He is the son of a CFL Hall of Famer who has already established himself as his own man on the sidelines.
Yet, Rick Campbell knew that getting away from his roots in Edmonton and famous father, Hugh, might be a good thing for his career. After all, how would it look if poppa hired his son as the Eskimos head coach before he had proven himself elsewhere?
"When I first went to Edmonton, I knew that would be an issue for some people," said Campbell, 38. "But it was not an issue as far as coaches and players I worked with. So, that part doesn't bother me. At the same time, it doesn't hurt to get into a new place and let some other people see what I have to offer. That can only help me as far as my job possibilities go."
Campbell had been both the defensive co-ordinator and defensive backs coach for Edmonton for the previous four seasons, working with current Blue Bombers head coach Mike Kelly in Edmonton last year. Although he followed Kelly to Winnipeg, his role is now special teams co-ordinator and defensive backs coach. But he does not look at that as a demotion.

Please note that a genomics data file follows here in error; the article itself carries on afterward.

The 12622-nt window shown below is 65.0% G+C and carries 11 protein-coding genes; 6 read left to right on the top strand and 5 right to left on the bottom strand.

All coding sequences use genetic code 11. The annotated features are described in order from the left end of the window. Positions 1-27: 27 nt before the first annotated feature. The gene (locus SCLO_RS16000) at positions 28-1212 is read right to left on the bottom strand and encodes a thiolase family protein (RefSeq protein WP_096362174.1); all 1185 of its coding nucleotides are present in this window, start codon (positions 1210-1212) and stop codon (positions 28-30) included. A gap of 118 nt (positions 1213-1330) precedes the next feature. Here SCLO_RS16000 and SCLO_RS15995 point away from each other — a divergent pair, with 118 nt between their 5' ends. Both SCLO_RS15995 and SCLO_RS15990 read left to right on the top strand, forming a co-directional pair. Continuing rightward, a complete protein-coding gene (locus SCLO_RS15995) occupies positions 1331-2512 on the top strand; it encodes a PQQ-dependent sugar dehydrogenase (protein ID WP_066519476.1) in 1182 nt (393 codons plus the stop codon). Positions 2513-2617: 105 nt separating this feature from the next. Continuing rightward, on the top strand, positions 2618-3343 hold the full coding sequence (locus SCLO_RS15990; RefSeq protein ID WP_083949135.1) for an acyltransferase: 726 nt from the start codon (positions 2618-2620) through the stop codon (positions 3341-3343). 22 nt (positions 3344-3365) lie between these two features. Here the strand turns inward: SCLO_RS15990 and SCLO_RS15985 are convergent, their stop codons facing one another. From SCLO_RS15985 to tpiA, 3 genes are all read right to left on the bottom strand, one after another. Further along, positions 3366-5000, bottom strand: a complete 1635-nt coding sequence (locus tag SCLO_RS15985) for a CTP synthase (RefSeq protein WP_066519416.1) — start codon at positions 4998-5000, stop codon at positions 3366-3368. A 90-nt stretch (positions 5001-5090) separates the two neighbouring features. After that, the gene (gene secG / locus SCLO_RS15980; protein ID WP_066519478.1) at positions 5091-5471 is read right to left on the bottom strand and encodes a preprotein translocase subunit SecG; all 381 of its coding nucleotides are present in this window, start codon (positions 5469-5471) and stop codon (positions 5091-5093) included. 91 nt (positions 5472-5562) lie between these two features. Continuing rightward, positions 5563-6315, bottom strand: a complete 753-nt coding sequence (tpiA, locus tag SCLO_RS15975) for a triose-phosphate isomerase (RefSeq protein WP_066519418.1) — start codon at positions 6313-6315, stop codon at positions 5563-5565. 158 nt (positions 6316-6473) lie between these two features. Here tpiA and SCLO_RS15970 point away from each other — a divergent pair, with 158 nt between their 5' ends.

"Originally when I came out here (CFL), I was a special teams coach, then became the D co-ordinator," he said. "I'm really involved with both the special teams and defence here so, as far as I'm concerned, it's been a great deal because I'm involved in two-thirds of the team."
Although there has been an intense rivalry between Edmonton and Winnipeg both on and off the field over the years, Campbell has actually moved here.
"It's been really good," he said. "I wasn't quite sure what I was getting into because I had only been here for road games. My wife (Geri) and I have both moved here. People have been great to us.
"I've always had great respect for the city of Winnipeg and the team. It was such a difficult place to play. They've always had good teams here and the fans have always been so good so, I was excited to be on the home side of it as opposed to being on the away side of it."
Although his father earned the nickname, "Gluey Hughie" as a reliable receiver for the Saskatchewan Roughriders, that was before Rick was born. So, he only knew him as a coach and later, GM and top executive of one of the CFL's most respected franchises.
"Both my parents did a great job creating a normal family life for my sisters and I," said Campbell, who has no children. "We obviously knew he was a football coach but as far as the way we interacted in the neighbourhood and at schools, we were just another family on the block."